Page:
State GOP chairman calls for resignation of Dem. chairwoman
3rd June 2013 · 0 Comments
By Christopher Tidmore
Between the chairmen of the Louisiana Republican and Democratic Parties, the relationship throughout recent decades has been one of personal friendship, strange as that might sound. Usually, each Chair held their fire from attacking the other, and in fact, often cooperated on issues of common interest, such as party ID regulations.
That has changed over the past year. Increasingly personal attacks between the two chairmen culminated last week in GOP Chair Roger Villere’s call for Dem. Chair Karen Carter Peterson to resign. The demand to vacate her party leadership position came after Peterson—also a State Senator—invoked race as she railed against Obamacare critics.
“I have talked to so many members both in the House and the Senate, and you know what? You ready? You ready? What it comes down to? It’s not about how many federal dollars we can receive, it’s not about that. You ready? It’s about race,” she said. “I know nobody wants to talk about that. It’s about the race of this African-American president.”
Carter Peterson’s reasoning, that former House Speaker Newt Gingrich offered a “similar” overhaul in the past, and the white Republican earned none of the vitriol that Obama received led her to conclude that the criticism this time “comes down to the race of the president of the United States which causes people to disconnect and step away from the substance of the bill.”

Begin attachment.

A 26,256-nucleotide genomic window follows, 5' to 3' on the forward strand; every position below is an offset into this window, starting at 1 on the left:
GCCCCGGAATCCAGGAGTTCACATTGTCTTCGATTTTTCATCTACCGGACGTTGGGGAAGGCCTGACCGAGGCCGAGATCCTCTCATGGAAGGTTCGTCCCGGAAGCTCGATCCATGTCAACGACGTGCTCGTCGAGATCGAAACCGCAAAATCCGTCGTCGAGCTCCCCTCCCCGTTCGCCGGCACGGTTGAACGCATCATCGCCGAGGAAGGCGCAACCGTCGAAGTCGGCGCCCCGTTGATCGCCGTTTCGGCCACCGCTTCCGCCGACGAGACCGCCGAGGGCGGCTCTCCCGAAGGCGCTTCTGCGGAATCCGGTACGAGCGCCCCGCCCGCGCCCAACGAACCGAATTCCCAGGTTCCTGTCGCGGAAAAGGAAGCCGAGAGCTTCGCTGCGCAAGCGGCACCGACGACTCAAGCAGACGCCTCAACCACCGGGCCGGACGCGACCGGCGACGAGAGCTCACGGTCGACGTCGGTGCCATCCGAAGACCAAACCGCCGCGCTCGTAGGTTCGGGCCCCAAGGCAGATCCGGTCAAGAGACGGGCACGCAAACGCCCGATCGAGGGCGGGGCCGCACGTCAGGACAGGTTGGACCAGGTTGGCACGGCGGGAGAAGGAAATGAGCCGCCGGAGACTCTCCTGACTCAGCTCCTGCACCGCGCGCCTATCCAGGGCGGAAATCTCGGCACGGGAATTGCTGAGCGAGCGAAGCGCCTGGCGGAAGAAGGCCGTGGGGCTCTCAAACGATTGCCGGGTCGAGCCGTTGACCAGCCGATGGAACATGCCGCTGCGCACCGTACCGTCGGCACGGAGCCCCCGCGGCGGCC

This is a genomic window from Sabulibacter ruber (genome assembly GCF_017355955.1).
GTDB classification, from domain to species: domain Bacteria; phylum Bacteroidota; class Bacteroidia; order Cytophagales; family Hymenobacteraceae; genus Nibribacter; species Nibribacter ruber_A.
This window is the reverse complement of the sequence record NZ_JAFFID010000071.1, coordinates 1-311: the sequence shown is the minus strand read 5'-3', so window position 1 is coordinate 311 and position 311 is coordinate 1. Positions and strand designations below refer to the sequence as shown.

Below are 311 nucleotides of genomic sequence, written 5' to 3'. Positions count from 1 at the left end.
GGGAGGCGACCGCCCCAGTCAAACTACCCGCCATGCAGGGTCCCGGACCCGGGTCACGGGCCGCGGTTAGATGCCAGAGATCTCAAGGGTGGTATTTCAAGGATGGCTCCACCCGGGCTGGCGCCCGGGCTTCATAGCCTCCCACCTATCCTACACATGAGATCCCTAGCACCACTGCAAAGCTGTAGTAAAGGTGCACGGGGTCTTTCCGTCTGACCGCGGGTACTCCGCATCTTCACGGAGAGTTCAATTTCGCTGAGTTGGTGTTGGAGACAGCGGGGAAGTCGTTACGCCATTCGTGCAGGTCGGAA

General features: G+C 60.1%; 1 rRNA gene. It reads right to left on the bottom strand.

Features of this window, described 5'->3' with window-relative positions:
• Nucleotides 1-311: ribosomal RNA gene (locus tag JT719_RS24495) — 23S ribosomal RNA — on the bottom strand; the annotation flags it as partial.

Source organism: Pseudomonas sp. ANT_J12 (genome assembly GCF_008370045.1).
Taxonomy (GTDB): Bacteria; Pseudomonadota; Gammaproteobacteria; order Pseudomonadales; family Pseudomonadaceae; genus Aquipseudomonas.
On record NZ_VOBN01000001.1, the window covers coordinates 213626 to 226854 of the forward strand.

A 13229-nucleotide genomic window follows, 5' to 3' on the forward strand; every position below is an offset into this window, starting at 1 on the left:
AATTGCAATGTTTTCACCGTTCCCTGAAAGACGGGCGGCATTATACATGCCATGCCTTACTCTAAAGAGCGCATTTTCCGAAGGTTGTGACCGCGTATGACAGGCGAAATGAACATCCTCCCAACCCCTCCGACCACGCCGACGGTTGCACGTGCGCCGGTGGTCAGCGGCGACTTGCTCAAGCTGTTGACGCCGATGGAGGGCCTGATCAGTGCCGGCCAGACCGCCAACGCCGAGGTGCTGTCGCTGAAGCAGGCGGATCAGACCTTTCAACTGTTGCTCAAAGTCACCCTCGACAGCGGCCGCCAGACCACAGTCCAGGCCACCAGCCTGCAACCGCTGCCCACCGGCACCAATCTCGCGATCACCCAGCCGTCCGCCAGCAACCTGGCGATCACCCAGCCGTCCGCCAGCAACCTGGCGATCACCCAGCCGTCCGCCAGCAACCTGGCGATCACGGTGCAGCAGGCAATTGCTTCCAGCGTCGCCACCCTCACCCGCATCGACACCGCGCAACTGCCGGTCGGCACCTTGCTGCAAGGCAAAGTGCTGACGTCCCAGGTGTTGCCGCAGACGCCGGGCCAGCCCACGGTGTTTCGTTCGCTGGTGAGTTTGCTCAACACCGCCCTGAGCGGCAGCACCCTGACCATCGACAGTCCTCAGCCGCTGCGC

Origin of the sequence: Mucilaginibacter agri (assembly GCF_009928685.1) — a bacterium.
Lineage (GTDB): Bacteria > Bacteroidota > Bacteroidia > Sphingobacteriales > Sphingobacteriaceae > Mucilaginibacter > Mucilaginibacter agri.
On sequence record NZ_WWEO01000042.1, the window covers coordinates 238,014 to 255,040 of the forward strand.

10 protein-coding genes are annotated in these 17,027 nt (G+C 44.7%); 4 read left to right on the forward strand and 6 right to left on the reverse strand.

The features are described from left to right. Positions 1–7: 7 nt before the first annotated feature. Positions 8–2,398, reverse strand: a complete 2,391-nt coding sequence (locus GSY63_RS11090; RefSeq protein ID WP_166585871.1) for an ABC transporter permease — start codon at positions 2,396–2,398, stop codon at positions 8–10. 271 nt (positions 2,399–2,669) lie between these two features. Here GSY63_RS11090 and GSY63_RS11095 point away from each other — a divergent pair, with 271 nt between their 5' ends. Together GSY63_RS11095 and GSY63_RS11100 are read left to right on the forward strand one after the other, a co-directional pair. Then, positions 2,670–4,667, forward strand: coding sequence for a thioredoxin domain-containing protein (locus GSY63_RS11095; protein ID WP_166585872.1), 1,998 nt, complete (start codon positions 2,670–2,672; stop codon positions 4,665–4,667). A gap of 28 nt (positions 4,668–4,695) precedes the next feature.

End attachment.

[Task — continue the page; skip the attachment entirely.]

Republican Gov. Bobby Jindal told Baton Rouge TV station WBRZ that it’s “wrong to call people racists” simply over opposition to the health law. That led Peterson to release a statement Thursday afternoon clarifying her remarks while also defending them.
“I think we should judge a policy by its content, not the person proposing it,” her press release read. “To be clear, I didn’t call any person ‘racist.’ Rather, I was simply relaying the truth about conversations I’ve had with my colleagues and the factors they considered on the expansion of Medicaid.
“While others are using this as an opportunity to take my comments out of context in order to distract from the true issue, I think it’s critical that we focus on the substance of the policy because it’s the right thing to do for Louisiana.”
Like Jindal, at first, the LAGOP leadership called upon Peterson to apologize for the comments. After her clarification, however, later Thursday night, the Party released this reply. “Nearly two days after saying the people of Louisiana are racist for opposing Obama-care, State Senator Karen Carter Peterson finally released a statement on her comments, but instead of apologizing she has chosen to double down on her remarks. Below is a statement from Republican Party of Louisiana Chairman Roger Villere calling on Senator Peterson to resign as chair of the Louisiana Democratic Party.”